There were no sharks, shooting stars or faux lions performing with Katy Perry Sunday night in St. Paul in her only U.S. performance of 2015 other than the Super Bowl, where she worked with all those props and a cast of thousands.

For the Starkey Hearing Foundation’s 15th annual So the World May Hear gala Sunday, it was just Perry with her five musicians and two backup singers (all dressed in white to match her grand piano). Before she sang a note, the 30-year-old pop princess talked about how inspired she was by the work of Starkey that she’d heard about for the previous four hours.

Frankly, once she began singing, Perry seemed as stiff as her voluminous gown, as tired as an overbooked globe-trotting superstar, as uninspired as a candidate who knows she’s dropping out of the presidential race tomorrow.

Perry is the hottest booking in the history of the Starkey galas. Usually the hearing-aid organization turns to classic names for headliners — Garth Brooks, John Mellencamp and Elton John (twice). But maybe Miss Teenage Dream was too cool for the room filled with gowns and tuxedos whose kids might have wanted to witness this pop queen live.

For whatever reason, Perry gave a quickie cameo — a five-song, 24-minute performance. Sir Elton played his songs for 50 minutes one year and a full hour another time. Even has-been Sammy Hagar rocked the house and shattered eardrums for 30 minutes last year.

Perry opened with the most lifeless “Roar” you’ve ever heard. She pounded her chest during “Part of Me” and brought a few folks to their feet for “Teenage Dream.” She introduced “Unconditionally” by talking about tolerance and how the Starkey folks and attendees give their love unconditionally. She injected a modicum of passion into the ballad.

“Firework” was a fitting finale but it was more fizzle than ooh-aah. “C’mon sing it,” she implored the crowd. And the gala-goers didn’t really respond vociferously.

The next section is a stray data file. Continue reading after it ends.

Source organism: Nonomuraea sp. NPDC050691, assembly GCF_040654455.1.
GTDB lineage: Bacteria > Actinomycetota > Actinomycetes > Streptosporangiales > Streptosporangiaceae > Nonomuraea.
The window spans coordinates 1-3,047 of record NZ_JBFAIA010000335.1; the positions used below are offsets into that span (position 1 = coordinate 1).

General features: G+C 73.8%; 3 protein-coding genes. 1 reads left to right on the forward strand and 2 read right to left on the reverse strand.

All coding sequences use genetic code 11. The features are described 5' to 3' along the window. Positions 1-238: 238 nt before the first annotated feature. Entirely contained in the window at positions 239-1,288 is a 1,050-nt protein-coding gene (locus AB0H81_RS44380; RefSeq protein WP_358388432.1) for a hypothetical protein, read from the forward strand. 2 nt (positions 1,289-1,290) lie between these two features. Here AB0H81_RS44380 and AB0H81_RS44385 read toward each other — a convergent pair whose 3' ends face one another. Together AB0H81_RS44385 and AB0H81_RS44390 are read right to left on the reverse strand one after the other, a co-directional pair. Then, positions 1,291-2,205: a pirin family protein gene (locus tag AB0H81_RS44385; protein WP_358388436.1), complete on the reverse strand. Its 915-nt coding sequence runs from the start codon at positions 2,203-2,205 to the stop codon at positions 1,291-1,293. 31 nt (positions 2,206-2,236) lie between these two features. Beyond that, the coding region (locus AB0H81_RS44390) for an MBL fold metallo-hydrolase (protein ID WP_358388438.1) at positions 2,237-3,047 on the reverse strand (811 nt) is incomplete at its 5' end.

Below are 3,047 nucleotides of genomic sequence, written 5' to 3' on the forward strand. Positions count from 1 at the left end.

Other performers ignited the 1,600 ballroom patrons. You want the best? Then call Kiss. Or at least one of its members.

Kiss bassist Gene Simmons rattled the RiverCentre roof by performing “Rock ‘n’ Roll All Nite,” accompanied by a choir of Edina High School students and a bald drummer wearing a tie, the Twin Cities’ own Joe Pulice. Always ready to rock, the makeup-free Simmons took off his dark suit coat to perform in an open-collar black dress shirt (no tie of any kind for Mr. Kiss).

In mid-song, Simmons even shed his shades to put them on Twin Cities guitarist Cory Wong as he shredded on a solo. Fun can come without expensive props.

Simmons didn’t just carry on like a rock star, he put his money where his rock-star mouth is by ponying up $250,000 for a Starkey mission to China — the first live auction of the night. More than $9 million was raised Sunday, a record for a Starkey gala.

But perhaps the real rock stars of the evening answer to No. 42 and 43 — former presidents Bill Clinton and George W. Bush. The latter received an award and showed off his humor. He said Simmons told him that Kiss stood for “keep it short stupid.” Bush said he wasn’t well-versed on the Borscht Circuit comedians, so he Googled Starkey emcee Norm Crosby, who was billed as the master of malaprops, and added, “They should have mentioned George W. Bush’s language teacher.”

Clinton spoke later and longer than Bush but he got off a few zingers, too. He had been introduced as possibly the next First Lady, to which he said “I’m not trying to compete with Ms. [Caitlyn] Jenner.” He also pointed out that one of Perry’s representatives had worked for him “before [the man] got a promotion.”

Clinton, who has gone on six Starkey hearing-aid missions, did get serious, too. Speaking before Perry closed the program, he said he felt like a Southern minister giving a prayer at the end of the service when people come down the center aisle.

“You may not go to hell if you don’t come down the Starkey aisle,” the former president said, “but you’ll certainly go to heaven if you do.”